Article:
Impurity and the Logic of Specialisation

Katherine Moline

Dialogues between art and design are sometimes criticised for contaminating the purity and autonomy of art. Increasingly, however, contemporary artists have moved into interdisciplinary practices that engage design. Some debates that negotiate the crossovers between specialisations privilege artists who are seen to operate independently of context. Others look to the historical interchanges between art and design and see little sense in idealising artists in this way. From this perspective, connections between the fields are valued for the insights they yield for critical interpretations of the social engagement of art in everyday life. The confusion between contemporary art and design and the fracturing of these specialisations, evoke questions about both the differences and affinities between commercial art and conceptual design. This essay discusses these themes and a selection of works by Australian artists that refute the autonomy of art and specialisation and reconnect art and design in new ways.

Emily Floyd
Linux for Beginners 2012
Lithograph on paper, 115 x 84.5 cm
Artbank collection, purchased 2012

Alternately, German art historian Helmut Draxler has argued that design is pertinent to contemporary art practice in fact because it questions the ethos of art as autonomous, as functioning independently from society, untouched by everyday life. Draxler adopts a definition of design as a practice engaged with social reform, rather than being entirely caught up in commercial imperatives. He points to American artists such as Judith Barry who devised exhibition designs to foreground social concerns inherent in the interchange and reception of popular media and cultural institutions, and Andrea Fraser who questions service relationships in museum contexts as institutional critique.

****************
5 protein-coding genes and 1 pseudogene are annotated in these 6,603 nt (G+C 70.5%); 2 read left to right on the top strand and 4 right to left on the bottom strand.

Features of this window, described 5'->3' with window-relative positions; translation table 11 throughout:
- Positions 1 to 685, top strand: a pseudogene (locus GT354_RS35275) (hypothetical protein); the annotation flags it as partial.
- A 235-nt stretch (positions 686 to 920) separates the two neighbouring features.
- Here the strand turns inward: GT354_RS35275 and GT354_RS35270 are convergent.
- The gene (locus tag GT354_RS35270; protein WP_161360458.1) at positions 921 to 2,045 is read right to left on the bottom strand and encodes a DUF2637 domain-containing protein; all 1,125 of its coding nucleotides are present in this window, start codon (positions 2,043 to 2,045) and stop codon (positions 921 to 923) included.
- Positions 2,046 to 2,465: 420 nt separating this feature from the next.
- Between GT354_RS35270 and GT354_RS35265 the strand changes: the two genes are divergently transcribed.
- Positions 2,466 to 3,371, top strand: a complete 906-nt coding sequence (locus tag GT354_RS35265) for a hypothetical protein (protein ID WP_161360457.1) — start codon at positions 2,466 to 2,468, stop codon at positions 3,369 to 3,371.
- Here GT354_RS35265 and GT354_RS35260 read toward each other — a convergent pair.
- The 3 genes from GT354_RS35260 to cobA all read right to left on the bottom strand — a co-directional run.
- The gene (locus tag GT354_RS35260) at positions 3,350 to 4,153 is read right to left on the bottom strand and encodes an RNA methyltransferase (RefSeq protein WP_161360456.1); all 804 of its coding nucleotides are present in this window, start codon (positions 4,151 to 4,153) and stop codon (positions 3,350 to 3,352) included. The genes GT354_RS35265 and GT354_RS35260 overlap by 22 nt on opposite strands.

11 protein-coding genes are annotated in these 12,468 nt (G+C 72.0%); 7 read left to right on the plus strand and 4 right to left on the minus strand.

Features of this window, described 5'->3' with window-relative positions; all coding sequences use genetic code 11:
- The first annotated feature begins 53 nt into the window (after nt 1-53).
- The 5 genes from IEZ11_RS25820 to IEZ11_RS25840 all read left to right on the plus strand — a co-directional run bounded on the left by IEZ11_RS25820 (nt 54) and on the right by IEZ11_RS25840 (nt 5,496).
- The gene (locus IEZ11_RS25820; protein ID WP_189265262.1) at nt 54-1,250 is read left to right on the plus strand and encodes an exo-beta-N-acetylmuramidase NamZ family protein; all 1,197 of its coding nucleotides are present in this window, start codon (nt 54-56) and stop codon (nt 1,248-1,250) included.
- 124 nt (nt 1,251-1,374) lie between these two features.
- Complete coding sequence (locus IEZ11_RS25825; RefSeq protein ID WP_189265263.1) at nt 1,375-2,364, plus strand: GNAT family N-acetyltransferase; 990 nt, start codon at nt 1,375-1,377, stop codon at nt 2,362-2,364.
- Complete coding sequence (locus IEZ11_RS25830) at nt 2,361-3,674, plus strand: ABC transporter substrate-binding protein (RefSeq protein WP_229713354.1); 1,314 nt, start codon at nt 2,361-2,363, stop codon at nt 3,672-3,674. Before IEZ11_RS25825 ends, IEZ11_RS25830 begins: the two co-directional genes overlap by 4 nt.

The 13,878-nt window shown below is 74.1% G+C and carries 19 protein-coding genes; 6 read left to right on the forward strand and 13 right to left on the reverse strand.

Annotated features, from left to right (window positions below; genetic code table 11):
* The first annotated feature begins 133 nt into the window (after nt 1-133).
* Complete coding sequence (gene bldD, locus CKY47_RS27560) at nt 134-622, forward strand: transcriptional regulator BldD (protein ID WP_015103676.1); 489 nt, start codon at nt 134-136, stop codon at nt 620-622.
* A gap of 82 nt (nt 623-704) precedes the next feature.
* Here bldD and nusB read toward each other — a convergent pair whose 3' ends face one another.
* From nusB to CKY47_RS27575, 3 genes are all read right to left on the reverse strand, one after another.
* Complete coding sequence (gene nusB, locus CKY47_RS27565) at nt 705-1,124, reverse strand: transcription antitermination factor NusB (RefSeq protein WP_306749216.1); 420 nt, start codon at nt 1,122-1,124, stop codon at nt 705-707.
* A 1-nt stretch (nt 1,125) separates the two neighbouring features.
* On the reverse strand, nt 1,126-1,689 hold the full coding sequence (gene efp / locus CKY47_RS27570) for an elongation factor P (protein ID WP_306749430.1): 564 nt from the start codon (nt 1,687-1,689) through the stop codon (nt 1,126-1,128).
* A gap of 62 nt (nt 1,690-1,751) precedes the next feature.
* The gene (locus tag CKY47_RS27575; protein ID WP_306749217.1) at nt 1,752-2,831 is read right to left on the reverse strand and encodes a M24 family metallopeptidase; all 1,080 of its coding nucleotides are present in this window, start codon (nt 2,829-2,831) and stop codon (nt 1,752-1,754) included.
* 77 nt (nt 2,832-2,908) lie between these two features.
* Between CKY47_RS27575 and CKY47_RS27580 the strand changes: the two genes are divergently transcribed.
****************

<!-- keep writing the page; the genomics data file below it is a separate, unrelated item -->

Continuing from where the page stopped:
"...design is pertinent to contemporary art practice in fact because it questions the ethos of art."

There was an abundance of artworks that challenged the so-called autonomy of art in the 1980s with a critique of consumerism such as the ’commodity art’ by American Allan McCollum—who scrutinised modes of production and consumption with his generic multiple sculptures designed to flood the art market with exact replicas in a market tailored to ‘unique’ works—or the ’Neo-geo’ paintings of Peter Halley that represented abstract painting as a space of confinement and subdivision, “a site of alienation and banality” rather than a utopia (Halley). Draxler also critiques Foster’s proposal as ‘gnostic’, and argues:

To put it bluntly, a reference to design might be seen today as a constitutive factor for artistic practice. Whereas since the 1960s artists have continuously sought to explore the space between art and design, theory has remained caught up in the old modernist oppositions that come with a purely negative concept of design.

 

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